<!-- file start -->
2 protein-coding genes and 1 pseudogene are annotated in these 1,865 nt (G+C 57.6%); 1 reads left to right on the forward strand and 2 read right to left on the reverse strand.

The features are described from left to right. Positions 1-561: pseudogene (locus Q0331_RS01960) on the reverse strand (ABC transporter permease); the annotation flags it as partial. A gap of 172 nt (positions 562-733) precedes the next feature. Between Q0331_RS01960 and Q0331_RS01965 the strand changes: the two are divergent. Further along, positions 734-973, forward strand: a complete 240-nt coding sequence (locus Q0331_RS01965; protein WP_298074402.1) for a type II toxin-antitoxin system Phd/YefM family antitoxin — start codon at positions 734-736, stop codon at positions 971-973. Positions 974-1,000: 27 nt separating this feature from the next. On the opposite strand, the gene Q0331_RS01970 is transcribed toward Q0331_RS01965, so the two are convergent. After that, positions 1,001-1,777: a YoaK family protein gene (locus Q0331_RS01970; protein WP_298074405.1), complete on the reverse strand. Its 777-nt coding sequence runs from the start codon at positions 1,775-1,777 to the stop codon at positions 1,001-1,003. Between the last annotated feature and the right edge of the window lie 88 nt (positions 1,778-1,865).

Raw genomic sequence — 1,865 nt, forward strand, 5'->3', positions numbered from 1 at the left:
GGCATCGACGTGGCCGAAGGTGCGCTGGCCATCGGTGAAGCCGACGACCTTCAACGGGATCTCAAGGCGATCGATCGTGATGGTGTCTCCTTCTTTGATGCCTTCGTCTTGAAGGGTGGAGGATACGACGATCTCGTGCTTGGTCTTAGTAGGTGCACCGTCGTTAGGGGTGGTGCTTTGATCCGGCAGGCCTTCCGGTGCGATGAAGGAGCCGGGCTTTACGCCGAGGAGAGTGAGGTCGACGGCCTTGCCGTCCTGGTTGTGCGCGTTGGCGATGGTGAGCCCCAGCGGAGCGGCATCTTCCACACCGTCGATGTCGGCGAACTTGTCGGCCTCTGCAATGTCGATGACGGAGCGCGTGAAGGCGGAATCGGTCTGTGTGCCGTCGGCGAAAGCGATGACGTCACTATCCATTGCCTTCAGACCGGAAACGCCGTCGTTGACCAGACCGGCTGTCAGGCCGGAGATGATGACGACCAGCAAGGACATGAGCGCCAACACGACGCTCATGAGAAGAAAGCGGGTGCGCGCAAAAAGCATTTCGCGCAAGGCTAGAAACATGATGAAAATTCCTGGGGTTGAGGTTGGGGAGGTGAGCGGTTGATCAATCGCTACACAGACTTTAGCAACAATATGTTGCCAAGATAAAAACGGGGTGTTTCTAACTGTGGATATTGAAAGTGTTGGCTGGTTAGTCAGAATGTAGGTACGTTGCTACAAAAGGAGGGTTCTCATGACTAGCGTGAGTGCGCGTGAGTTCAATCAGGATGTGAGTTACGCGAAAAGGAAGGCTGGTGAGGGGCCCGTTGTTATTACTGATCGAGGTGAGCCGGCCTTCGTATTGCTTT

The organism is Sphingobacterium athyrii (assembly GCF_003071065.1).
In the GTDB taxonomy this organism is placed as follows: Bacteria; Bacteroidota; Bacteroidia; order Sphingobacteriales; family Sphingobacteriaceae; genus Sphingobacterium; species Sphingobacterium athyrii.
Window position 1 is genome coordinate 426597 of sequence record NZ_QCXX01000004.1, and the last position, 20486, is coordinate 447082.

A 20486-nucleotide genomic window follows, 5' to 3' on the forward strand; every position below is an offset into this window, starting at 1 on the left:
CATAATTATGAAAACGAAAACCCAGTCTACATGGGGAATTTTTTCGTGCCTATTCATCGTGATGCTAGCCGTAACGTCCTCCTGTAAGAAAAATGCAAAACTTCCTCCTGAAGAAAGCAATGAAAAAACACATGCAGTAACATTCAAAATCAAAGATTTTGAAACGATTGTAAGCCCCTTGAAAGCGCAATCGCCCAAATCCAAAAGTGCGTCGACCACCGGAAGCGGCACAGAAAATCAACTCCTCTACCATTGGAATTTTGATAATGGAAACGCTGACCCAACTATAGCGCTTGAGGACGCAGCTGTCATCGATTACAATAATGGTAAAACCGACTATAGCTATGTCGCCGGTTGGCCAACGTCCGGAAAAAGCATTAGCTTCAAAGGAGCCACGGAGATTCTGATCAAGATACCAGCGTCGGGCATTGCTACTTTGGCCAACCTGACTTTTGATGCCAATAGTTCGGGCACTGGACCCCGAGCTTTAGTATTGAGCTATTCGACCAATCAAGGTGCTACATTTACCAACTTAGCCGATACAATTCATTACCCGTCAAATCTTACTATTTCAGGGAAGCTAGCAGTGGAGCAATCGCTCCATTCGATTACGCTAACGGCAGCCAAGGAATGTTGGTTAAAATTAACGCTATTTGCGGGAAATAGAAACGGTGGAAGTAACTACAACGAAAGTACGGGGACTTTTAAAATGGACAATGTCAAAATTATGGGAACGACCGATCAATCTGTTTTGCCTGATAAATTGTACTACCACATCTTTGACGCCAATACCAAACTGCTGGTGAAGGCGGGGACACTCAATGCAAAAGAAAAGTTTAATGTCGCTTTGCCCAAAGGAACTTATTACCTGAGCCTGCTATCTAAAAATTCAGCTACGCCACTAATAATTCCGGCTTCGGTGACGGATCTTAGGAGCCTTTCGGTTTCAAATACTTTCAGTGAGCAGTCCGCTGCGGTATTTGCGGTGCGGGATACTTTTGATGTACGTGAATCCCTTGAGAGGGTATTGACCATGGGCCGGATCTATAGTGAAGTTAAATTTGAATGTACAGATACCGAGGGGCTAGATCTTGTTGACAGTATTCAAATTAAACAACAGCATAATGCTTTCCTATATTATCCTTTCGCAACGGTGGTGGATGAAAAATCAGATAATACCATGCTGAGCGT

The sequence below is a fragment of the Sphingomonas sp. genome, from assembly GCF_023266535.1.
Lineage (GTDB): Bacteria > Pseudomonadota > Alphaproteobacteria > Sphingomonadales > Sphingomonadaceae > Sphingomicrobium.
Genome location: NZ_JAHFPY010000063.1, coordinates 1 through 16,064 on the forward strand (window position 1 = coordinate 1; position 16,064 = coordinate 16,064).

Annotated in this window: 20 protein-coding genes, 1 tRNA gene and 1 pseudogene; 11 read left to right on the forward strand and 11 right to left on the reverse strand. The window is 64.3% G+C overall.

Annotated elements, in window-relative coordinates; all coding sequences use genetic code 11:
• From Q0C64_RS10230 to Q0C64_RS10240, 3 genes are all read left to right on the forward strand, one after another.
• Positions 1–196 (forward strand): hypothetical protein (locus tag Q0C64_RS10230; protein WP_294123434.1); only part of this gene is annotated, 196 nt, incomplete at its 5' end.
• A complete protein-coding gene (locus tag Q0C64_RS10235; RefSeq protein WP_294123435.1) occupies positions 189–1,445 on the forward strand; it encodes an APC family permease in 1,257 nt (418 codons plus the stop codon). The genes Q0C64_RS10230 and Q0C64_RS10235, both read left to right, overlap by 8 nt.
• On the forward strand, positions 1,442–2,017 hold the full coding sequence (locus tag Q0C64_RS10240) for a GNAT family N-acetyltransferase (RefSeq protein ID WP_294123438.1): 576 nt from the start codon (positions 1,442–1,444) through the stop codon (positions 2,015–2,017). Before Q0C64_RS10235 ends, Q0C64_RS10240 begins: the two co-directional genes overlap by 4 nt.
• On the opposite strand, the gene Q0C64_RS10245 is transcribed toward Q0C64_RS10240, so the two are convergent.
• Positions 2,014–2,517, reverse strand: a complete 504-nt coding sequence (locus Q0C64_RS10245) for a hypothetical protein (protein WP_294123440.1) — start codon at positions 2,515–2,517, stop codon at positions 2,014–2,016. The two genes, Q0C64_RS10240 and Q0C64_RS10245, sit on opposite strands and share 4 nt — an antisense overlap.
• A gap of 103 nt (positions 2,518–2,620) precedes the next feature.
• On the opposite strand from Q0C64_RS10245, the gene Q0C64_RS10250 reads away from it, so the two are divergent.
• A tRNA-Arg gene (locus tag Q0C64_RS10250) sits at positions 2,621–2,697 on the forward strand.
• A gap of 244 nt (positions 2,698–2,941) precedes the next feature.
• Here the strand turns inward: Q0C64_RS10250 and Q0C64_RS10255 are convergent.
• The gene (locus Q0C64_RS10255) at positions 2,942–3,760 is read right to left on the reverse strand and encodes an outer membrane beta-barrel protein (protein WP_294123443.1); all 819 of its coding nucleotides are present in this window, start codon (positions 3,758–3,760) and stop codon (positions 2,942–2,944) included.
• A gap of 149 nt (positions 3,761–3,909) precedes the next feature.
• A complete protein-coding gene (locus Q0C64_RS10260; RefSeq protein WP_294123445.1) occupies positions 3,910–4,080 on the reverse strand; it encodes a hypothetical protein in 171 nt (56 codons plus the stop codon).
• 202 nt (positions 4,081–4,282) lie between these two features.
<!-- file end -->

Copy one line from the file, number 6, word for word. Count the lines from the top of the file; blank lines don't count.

In the GTDB taxonomy this organism is placed as follows: Bacteria; Bacteroidota; Bacteroidia; order Sphingobacteriales; family Sphingobacteriaceae; genus Sphingobacterium; species Sphingobacterium athyrii.